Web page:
BALTIMORE – As the Red Sox wrapped up another disappointing season, manager Alex Cora sat in the visitors’ dugout at Camden Yards and got introspective.
For the second straight season, the Red Sox finished in last place in the American League East. In 2022, it was to the tune of a 78-84 record. In spring training, Cora vowed 2023 would be different. After a 6-1 win over the Orioles on Sunday, the Red Sox finished with an identical 78-84 mark.
“At the end of the day, we’re disappointed,” he said. “A lot of people thought that we were going to finish last and they were right, we finished last.”
The Red Sox failed on multiple levels throughout 2023, from defense to starting pitching to overall consistency. The lack of results cost chief baseball officer Chaim Bloom his job two weeks ago, and while Cora was told by ownership last week in a sit-down meeting that he would be back next year as manager, he knows he, too, has failed too often of late.
“We have finished (last) the last two years. I have to be better. I have to improve,” said Cora, who completed his fifth season as manager. “The vote of confidence is great, but what are we doing? What am I doing to put these guys in a situation to be successful? I always said that you don’t only learn in losing situations, you learn from winning situations. But as an individual, I’ve got to be realistic. I feel like I haven’t done my job the last two years. I have to improve in a lot of things. I’ll keep that personal, that’s for me. I’m working on it. But I will be working on it in the offseason. And hopefully next year we get better results.”
Cora said no decisions have been made yet on the rest of the coaching staff, but he will remain in Boston for at least the next week, sitting down with various leaders in the organization to find ways to improve the overall process.
There had been some speculation Cora might be interested in pursuing the role of Red Sox head of baseball operations, but he has since quashed that notion. On Sunday, Cora added further context, noting that in his meeting with ownership last week, he told them he doesn’t feel ready to fill a GM-type role yet.
“I was very honest with the front office, John (Henry) and Tom (Werner) and Mike (Gordon) and said, I’m not ready to do that,” he said. “If I felt that I think I can do that job I would probably tell them, ‘Hey, I would like to be part of the process — or not the process, but one of the candidates. But I’m not ready for that.”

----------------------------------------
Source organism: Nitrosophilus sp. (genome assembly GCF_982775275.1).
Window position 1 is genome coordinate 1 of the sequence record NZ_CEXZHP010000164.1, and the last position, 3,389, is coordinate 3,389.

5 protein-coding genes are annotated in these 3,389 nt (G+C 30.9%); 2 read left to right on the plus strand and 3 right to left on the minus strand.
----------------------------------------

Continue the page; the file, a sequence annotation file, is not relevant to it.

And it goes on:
Cora has often said he doesn’t plan to remain in a managerial role for decades like Terry Francona or Tony La Russa. That said, he feels he has more to accomplish as a manager and isn’t ready for a front office move.
Still, there’s no mistaking that Cora has been and continues to be an important voice in decision-making within the organization and he knows he’s fallen short too often lately. Cora isn’t waiting until the next head of baseball operation is in place to start peeling back the layers of what exactly has gone wrong the last few years. As ownership searches for its next leader, Cora is trying to get a jump start on the root of the organizational issues.
“In the meantime, I think we have to be very honest with our program,” he said. “There’s a lot of things that we have to improve for these guys to be better. Conversations are going right now we’re going to have a big meeting (Monday). I’m going to spend some time in Boston talking to a lot of people and including people from player development and analytics and all of that just to have a better understanding of how we’re doing things from the Dominican Summer League all the way to Triple A and obviously what we are doing here to match up with that.
“We just got to make a conscious effort of improving. Finishing last, it doesn’t play here,” he added. “We’ve finished last back-to-back years and we can talk about ‘18 all we want. The magical run in ‘21 or ‘07 or ‘04 or ‘13. We’ve got to turn the page, man. That’s gone. We have to move forward. Yeah, we got some pieces that are in place for us to be better in the future, but we have to improve.”
(Photo: Mitch Stringer / USA TODAY)